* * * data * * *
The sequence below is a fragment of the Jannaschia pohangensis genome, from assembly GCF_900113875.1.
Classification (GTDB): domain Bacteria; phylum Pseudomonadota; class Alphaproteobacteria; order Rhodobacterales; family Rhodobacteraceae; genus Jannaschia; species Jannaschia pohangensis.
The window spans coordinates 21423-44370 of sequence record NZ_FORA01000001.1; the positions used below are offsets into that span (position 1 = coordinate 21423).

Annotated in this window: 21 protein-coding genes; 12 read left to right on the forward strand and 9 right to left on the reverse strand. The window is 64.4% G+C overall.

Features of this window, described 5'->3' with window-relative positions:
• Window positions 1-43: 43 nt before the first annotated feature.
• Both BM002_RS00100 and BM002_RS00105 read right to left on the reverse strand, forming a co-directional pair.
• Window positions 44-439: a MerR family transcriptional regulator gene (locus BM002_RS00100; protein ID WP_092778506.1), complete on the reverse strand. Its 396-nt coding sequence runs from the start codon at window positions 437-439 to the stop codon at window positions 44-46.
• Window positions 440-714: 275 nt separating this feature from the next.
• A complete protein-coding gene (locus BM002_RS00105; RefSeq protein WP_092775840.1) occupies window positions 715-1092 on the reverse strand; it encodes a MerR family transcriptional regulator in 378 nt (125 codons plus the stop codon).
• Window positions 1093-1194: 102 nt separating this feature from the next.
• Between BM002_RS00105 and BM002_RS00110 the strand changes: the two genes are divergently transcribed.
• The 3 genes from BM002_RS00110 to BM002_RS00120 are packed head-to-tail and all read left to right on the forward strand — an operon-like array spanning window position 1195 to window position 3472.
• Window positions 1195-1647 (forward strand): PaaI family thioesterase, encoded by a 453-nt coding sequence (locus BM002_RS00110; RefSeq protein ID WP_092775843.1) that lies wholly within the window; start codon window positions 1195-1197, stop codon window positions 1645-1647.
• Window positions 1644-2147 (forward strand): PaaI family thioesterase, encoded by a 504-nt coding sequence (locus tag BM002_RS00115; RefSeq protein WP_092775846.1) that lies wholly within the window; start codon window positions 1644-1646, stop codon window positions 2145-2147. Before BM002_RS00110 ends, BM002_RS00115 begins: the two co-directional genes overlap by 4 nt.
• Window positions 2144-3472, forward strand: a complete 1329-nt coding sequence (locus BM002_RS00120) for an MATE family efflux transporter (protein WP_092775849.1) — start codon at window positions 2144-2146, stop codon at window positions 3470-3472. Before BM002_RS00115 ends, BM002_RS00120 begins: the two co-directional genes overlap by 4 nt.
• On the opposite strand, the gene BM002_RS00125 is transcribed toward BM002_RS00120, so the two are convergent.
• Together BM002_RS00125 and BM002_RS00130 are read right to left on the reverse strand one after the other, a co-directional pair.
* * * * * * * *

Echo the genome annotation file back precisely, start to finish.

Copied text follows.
The sequence below is a fragment of the Jannaschia pohangensis genome, from assembly GCF_900113875.1.
Classification (GTDB): domain Bacteria; phylum Pseudomonadota; class Alphaproteobacteria; order Rhodobacterales; family Rhodobacteraceae; genus Jannaschia; species Jannaschia pohangensis.
The window spans coordinates 21423-44370 of sequence record NZ_FORA01000001.1; the positions used below are offsets into that span (position 1 = coordinate 21423).

Annotated in this window: 21 protein-coding genes; 12 read left to right on the forward strand and 9 right to left on the reverse strand. The window is 64.4% G+C overall.

Features of this window, described 5'->3' with window-relative positions:
• Window positions 1-43: 43 nt before the first annotated feature.
• Both BM002_RS00100 and BM002_RS00105 read right to left on the reverse strand, forming a co-directional pair.
• Window positions 44-439: a MerR family transcriptional regulator gene (locus BM002_RS00100; protein ID WP_092778506.1), complete on the reverse strand. Its 396-nt coding sequence runs from the start codon at window positions 437-439 to the stop codon at window positions 44-46.
• Window positions 440-714: 275 nt separating this feature from the next.
• A complete protein-coding gene (locus BM002_RS00105; RefSeq protein WP_092775840.1) occupies window positions 715-1092 on the reverse strand; it encodes a MerR family transcriptional regulator in 378 nt (125 codons plus the stop codon).
• Window positions 1093-1194: 102 nt separating this feature from the next.
• Between BM002_RS00105 and BM002_RS00110 the strand changes: the two genes are divergently transcribed.
• The 3 genes from BM002_RS00110 to BM002_RS00120 are packed head-to-tail and all read left to right on the forward strand — an operon-like array spanning window position 1195 to window position 3472.
• Window positions 1195-1647 (forward strand): PaaI family thioesterase, encoded by a 453-nt coding sequence (locus BM002_RS00110; RefSeq protein ID WP_092775843.1) that lies wholly within the window; start codon window positions 1195-1197, stop codon window positions 1645-1647.
• Window positions 1644-2147 (forward strand): PaaI family thioesterase, encoded by a 504-nt coding sequence (locus tag BM002_RS00115; RefSeq protein WP_092775846.1) that lies wholly within the window; start codon window positions 1644-1646, stop codon window positions 2145-2147. Before BM002_RS00110 ends, BM002_RS00115 begins: the two co-directional genes overlap by 4 nt.
• Window positions 2144-3472, forward strand: a complete 1329-nt coding sequence (locus BM002_RS00120) for an MATE family efflux transporter (protein WP_092775849.1) — start codon at window positions 2144-2146, stop codon at window positions 3470-3472. Before BM002_RS00115 ends, BM002_RS00120 begins: the two co-directional genes overlap by 4 nt.
• On the opposite strand, the gene BM002_RS00125 is transcribed toward BM002_RS00120, so the two are convergent.
• Together BM002_RS00125 and BM002_RS00130 are read right to left on the reverse strand one after the other, a co-directional pair.